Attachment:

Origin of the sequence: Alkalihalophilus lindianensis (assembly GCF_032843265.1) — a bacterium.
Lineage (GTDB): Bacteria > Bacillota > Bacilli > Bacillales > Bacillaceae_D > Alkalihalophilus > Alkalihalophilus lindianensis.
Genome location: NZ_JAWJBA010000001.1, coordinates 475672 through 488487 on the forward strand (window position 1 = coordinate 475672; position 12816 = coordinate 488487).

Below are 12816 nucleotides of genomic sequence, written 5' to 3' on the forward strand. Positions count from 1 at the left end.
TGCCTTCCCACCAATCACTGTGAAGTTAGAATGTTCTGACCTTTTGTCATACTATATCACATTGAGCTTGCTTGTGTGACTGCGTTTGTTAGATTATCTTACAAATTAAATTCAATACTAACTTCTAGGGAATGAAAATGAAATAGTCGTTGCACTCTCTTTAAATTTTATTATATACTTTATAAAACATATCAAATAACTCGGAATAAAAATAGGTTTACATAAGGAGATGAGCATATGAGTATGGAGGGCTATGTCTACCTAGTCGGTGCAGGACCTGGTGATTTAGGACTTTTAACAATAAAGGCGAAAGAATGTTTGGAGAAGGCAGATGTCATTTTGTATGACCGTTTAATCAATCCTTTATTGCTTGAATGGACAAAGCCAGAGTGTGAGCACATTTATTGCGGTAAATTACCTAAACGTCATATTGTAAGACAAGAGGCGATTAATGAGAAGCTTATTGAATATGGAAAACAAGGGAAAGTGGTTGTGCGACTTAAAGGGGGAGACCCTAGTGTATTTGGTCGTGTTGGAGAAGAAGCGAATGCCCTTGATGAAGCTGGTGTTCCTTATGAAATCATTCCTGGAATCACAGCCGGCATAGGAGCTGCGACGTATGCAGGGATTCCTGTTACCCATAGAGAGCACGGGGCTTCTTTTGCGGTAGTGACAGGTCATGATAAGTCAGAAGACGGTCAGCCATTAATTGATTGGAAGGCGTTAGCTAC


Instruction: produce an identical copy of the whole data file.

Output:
Origin of the sequence: Alkalihalophilus lindianensis (assembly GCF_032843265.1) — a bacterium.
Lineage (GTDB): Bacteria > Bacillota > Bacilli > Bacillales > Bacillaceae_D > Alkalihalophilus > Alkalihalophilus lindianensis.
Genome location: NZ_JAWJBA010000001.1, coordinates 475672 through 488487 on the forward strand (window position 1 = coordinate 475672; position 12816 = coordinate 488487).

Below are 12816 nucleotides of genomic sequence, written 5' to 3' on the forward strand. Positions count from 1 at the left end.
TGCCTTCCCACCAATCACTGTGAAGTTAGAATGTTCTGACCTTTTGTCATACTATATCACATTGAGCTTGCTTGTGTGACTGCGTTTGTTAGATTATCTTACAAATTAAATTCAATACTAACTTCTAGGGAATGAAAATGAAATAGTCGTTGCACTCTCTTTAAATTTTATTATATACTTTATAAAACATATCAAATAACTCGGAATAAAAATAGGTTTACATAAGGAGATGAGCATATGAGTATGGAGGGCTATGTCTACCTAGTCGGTGCAGGACCTGGTGATTTAGGACTTTTAACAATAAAGGCGAAAGAATGTTTGGAGAAGGCAGATGTCATTTTGTATGACCGTTTAATCAATCCTTTATTGCTTGAATGGACAAAGCCAGAGTGTGAGCACATTTATTGCGGTAAATTACCTAAACGTCATATTGTAAGACAAGAGGCGATTAATGAGAAGCTTATTGAATATGGAAAACAAGGGAAAGTGGTTGTGCGACTTAAAGGGGGAGACCCTAGTGTATTTGGTCGTGTTGGAGAAGAAGCGAATGCCCTTGATGAAGCTGGTGTTCCTTATGAAATCATTCCTGGAATCACAGCCGGCATAGGAGCTGCGACGTATGCAGGGATTCCTGTTACCCATAGAGAGCACGGGGCTTCTTTTGCGGTAGTGACAGGTCATGATAAGTCAGAAGACGGTCAGCCATTAATTGATTGGAAGGCGTTAGCTAC